Dancing on Scalia’s grave

He was arrogant and cruel. There was nothing nice to say about him in life; I will not feel guilty about criticizing him now.

He was arrogant and cruel. There was nothing nice to say about him in life; I will not feel guilty about criticizing him now.

I have been told that to express glee, or even relief, at the death of Supreme Court Justice Antonin Scalia is improper, disrespectful, immature and wrong.

I beg to differ.

Yes, he had family who loved him, but so did the people whose lives he had a part in ending. So do the people whose lives he held in utter disregard, and for whom he created misery. To say anything nice about him now would make me a hypocrite.

Forget about overturning an execution because new evidence shows the person might have been innocent:

“This Court has never held that the Constitution forbids the execution of a convicted defendant who has had a full and fair trial but is later able to convince a habeas court that he is ‘actually’ innocent,” Scalia wrote in a 2009 dissent of the Court’s order for a federal trial court in Georgia to consider the case of death row inmate Troy Davis. “Quite to the contrary, we have repeatedly left that question unresolved, while expressing considerable doubt that any claim based on alleged ‘actual innocence’ is constitutionally cognizable.”

Then there’s this:

“The fact that juries continue to sentence mentally retarded offenders to death for extreme crimes shows that society’s moral outrage sometimes demands execution of retarded offenders.”

He was a cruel and arrogant creature. That’s the truth. Those who criticized him in life but now are tripping over themselves to honor him are being hypocritical at best.

How about his disrespect for women? When Justice Sandra Day O’Connor refused to join his attempt to overturn Roe v. Wade, he said her opinion was “irrational,” and not to “be taken seriously.”

And his contention that the Constitution was never meant to protect the rights of women:

“Certainly the Constitution does not require discrimination on the basis of sex. The only issue is whether it prohibits it. It doesn’t. Nobody ever thought that that’s what it meant. Nobody ever voted for that. If the current society wants to outlaw discrimination by sex, hey we have things called legislatures, and they enact things called laws.”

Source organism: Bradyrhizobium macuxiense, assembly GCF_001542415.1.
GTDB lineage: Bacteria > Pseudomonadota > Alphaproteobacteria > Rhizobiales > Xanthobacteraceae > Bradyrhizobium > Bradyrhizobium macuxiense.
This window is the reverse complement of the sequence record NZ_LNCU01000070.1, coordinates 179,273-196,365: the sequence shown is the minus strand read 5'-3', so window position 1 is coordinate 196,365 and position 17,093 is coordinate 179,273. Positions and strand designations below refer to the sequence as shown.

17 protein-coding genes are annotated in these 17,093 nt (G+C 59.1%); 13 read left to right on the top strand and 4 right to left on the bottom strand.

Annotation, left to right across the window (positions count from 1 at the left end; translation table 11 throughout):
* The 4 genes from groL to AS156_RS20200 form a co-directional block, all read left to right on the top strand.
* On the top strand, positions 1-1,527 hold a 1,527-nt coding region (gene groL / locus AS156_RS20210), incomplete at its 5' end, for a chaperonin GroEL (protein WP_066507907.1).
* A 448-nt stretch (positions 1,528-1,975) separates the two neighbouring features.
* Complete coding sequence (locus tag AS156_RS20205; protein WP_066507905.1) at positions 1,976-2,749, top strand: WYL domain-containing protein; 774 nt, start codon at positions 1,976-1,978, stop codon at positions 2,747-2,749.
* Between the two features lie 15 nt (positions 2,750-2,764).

Then there was his blatant racism:

“There are those who contend that it does not benefit African Americans to get them into the University of Texas, where they do not do well, as opposed to having them go to a less-advanced school, a slower-track school where they do well. One of the briefs pointed out that most of the black scientists in this country don’t come from schools like the University of Texas. They come from lesser schools where they do not feel that they’re being pushed ahead in classes that are too fast for them.”

His bias against LGBTQ people, such as the time he compared being gay to being a murderer:

“The Court’s opinion contains… hints that Coloradans have been guilty of ‘animus’ or ‘animosity’ toward homosexuality, as though that has been established as Unamerican. . . . I had thought that one could consider certain conduct reprehensible–murder, for example, or polygamy, or cruelty to animals–and could exhibit even ‘animus’ toward such conduct.”

His twisted logic and lack of respect for people’s ability to access health care in reference to the Affordable Care Act:

“Could you define the market — everybody has to buy food sooner or later, so you define the market as food, therefore, everybody is in the market; therefore, you can make people buy broccoli.”

Justice Scalia had no respect for any opinion — or any life — other than his own.

So, get over yourself if I laugh at this:

“Antonin Scalia requested cremation in his will, but millions of women will meet tomorrow to discuss if that’s really best for his body.”

 

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